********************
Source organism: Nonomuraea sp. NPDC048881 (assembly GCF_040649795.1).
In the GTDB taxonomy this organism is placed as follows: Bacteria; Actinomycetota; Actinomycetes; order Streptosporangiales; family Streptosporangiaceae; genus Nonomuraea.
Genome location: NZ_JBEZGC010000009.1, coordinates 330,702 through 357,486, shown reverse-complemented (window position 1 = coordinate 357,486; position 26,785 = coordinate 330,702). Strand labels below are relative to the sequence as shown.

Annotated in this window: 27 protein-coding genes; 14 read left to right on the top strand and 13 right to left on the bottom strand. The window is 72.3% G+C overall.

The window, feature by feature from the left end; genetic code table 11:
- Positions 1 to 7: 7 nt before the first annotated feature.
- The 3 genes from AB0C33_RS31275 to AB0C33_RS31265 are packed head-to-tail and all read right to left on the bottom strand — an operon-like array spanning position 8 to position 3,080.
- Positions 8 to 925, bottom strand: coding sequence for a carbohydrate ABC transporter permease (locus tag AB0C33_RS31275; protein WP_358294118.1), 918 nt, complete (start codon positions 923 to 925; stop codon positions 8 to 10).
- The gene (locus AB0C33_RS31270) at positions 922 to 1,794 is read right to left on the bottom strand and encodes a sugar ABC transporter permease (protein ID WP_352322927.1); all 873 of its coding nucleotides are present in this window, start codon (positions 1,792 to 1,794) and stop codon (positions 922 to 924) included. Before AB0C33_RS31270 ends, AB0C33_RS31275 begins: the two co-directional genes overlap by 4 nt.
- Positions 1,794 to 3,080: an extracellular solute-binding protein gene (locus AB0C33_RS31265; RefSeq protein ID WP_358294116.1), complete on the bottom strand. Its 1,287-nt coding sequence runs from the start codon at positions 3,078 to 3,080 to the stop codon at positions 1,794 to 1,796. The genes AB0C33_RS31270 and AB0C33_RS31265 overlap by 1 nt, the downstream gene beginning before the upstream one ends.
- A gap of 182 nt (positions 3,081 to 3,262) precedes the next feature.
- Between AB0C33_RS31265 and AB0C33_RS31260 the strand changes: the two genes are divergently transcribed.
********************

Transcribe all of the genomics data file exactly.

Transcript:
Source organism: Nonomuraea sp. NPDC048881 (assembly GCF_040649795.1).
In the GTDB taxonomy this organism is placed as follows: Bacteria; Actinomycetota; Actinomycetes; order Streptosporangiales; family Streptosporangiaceae; genus Nonomuraea.
Genome location: NZ_JBEZGC010000009.1, coordinates 330,702 through 357,486, shown reverse-complemented (window position 1 = coordinate 357,486; position 26,785 = coordinate 330,702). Strand labels below are relative to the sequence as shown.

Annotated in this window: 27 protein-coding genes; 14 read left to right on the top strand and 13 right to left on the bottom strand. The window is 72.3% G+C overall.

The window, feature by feature from the left end; genetic code table 11:
- Positions 1 to 7: 7 nt before the first annotated feature.
- The 3 genes from AB0C33_RS31275 to AB0C33_RS31265 are packed head-to-tail and all read right to left on the bottom strand — an operon-like array spanning position 8 to position 3,080.
- Positions 8 to 925, bottom strand: coding sequence for a carbohydrate ABC transporter permease (locus tag AB0C33_RS31275; protein WP_358294118.1), 918 nt, complete (start codon positions 923 to 925; stop codon positions 8 to 10).
- The gene (locus AB0C33_RS31270) at positions 922 to 1,794 is read right to left on the bottom strand and encodes a sugar ABC transporter permease (protein ID WP_352322927.1); all 873 of its coding nucleotides are present in this window, start codon (positions 1,792 to 1,794) and stop codon (positions 922 to 924) included. Before AB0C33_RS31270 ends, AB0C33_RS31275 begins: the two co-directional genes overlap by 4 nt.
- Positions 1,794 to 3,080: an extracellular solute-binding protein gene (locus AB0C33_RS31265; RefSeq protein ID WP_358294116.1), complete on the bottom strand. Its 1,287-nt coding sequence runs from the start codon at positions 3,078 to 3,080 to the stop codon at positions 1,794 to 1,796. The genes AB0C33_RS31270 and AB0C33_RS31265 overlap by 1 nt, the downstream gene beginning before the upstream one ends.
- A gap of 182 nt (positions 3,081 to 3,262) precedes the next feature.
- Between AB0C33_RS31265 and AB0C33_RS31260 the strand changes: the two genes are divergently transcribed.